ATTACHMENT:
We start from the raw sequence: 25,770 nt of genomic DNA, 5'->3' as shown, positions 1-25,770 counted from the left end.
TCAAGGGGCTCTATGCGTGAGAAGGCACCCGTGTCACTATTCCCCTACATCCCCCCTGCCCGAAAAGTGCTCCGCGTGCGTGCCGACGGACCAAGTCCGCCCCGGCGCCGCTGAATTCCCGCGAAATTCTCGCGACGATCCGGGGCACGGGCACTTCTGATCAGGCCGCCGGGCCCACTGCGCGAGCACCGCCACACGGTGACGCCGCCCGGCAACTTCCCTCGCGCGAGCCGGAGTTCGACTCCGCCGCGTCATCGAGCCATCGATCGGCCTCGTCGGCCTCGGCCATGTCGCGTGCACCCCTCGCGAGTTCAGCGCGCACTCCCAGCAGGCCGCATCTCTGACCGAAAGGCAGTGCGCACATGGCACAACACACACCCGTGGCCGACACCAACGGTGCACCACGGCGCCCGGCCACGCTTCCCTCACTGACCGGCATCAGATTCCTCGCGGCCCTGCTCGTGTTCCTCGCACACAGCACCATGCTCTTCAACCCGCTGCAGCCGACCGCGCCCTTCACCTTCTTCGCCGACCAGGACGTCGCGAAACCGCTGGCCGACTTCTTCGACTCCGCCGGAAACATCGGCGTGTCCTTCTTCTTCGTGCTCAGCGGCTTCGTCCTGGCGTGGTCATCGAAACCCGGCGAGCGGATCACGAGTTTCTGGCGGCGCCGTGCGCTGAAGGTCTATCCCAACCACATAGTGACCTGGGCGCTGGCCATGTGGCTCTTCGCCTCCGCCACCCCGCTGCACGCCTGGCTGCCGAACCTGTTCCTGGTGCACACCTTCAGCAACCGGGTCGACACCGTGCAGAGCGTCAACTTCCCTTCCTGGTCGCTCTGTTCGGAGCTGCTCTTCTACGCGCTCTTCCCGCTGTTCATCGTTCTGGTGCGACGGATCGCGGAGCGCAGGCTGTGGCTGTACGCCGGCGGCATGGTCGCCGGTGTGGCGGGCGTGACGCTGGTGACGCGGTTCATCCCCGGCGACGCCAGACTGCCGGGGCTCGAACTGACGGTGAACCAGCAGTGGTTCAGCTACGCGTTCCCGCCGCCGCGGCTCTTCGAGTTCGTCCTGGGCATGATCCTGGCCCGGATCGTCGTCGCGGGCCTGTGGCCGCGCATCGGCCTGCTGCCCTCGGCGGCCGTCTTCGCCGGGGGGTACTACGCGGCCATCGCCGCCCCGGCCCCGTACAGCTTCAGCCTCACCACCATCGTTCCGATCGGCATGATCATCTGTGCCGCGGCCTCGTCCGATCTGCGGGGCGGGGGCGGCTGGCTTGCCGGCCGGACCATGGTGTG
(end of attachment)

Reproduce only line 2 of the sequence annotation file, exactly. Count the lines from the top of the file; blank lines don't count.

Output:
TCAAGGGGCTCTATGCGTGAGAAGGCACCCGTGTCACTATTCCCCTACATCCCCCCTGCCCGAAAAGTGCTCCGCGTGCGTGCCGACGGACCAAGTCCGCCCCGGCGCCGCTGAATTCCCGCGAAATTCTCGCGACGATCCGGGGCACGGGCACTTCTGATCAGGCCGCCGGGCCCACTGCGCGAGCACCGCCACACGGTGACGCCGCCCGGCAACTTCCCTCGCGCGAGCCGGAGTTCGACTCCGCCGCGTCATCGAGCCATCGATCGGCCTCGTCGGCCTCGGCCATGTCGCGTGCACCCCTCGCGAGTTCAGCGCGCACTCCCAGCAGGCCGCATCTCTGACCGAAAGGCAGTGCGCACATGGCACAACACACACCCGTGGCCGACACCAACGGTGCACCACGGCGCCCGGCCACGCTTCCCTCACTGACCGGCATCAGATTCCTCGCGGCCCTGCTCGTGTTCCTCGCACACAGCACCATGCTCTTCAACCCGCTGCAGCCGACCGCGCCCTTCACCTTCTTCGCCGACCAGGACGTCGCGAAACCGCTGGCCGACTTCTTCGACTCCGCCGGAAACATCGGCGTGTCCTTCTTCTTCGTGCTCAGCGGCTTCGTCCTGGCGTGGTCATCGAAACCCGGCGAGCGGATCACGAGTTTCTGGCGGCGCCGTGCGCTGAAGGTCTATCCCAACCACATAGTGACCTGGGCGCTGGCCATGTGGCTCTTCGCCTCCGCCACCCCGCTGCACGCCTGGCTGCCGAACCTGTTCCTGGTGCACACCTTCAGCAACCGGGTCGACACCGTGCAGAGCGTCAACTTCCCTTCCTGGTCGCTCTGTTCGGAGCTGCTCTTCTACGCGCTCTTCCCGCTGTTCATCGTTCTGGTGCGACGGATCGCGGAGCGCAGGCTGTGGCTGTACGCCGGCGGCATGGTCGCCGGTGTGGCGGGCGTGACGCTGGTGACGCGGTTCATCCCCGGCGACGCCAGACTGCCGGGGCTCGAACTGACGGTGAACCAGCAGTGGTTCAGCTACGCGTTCCCGCCGCCGCGGCTCTTCGAGTTCGTCCTGGGCATGATCCTGGCCCGGATCGTCGTCGCGGGCCTGTGGCCGCGCATCGGCCTGCTGCCCTCGGCGGCCGTCTTCGCCGGGGGGTACTACGCGGCCATCGCCGCCCCGGCCCCGTACAGCTTCAGCCTCACCACCATCGTTCCGATCGGCATGATCATCTGTGCCGCGGCCTCGTCCGATCTGCGGGGCGGGGGCGGCTGGCTTGCCGGCCGGACCATGGTGTG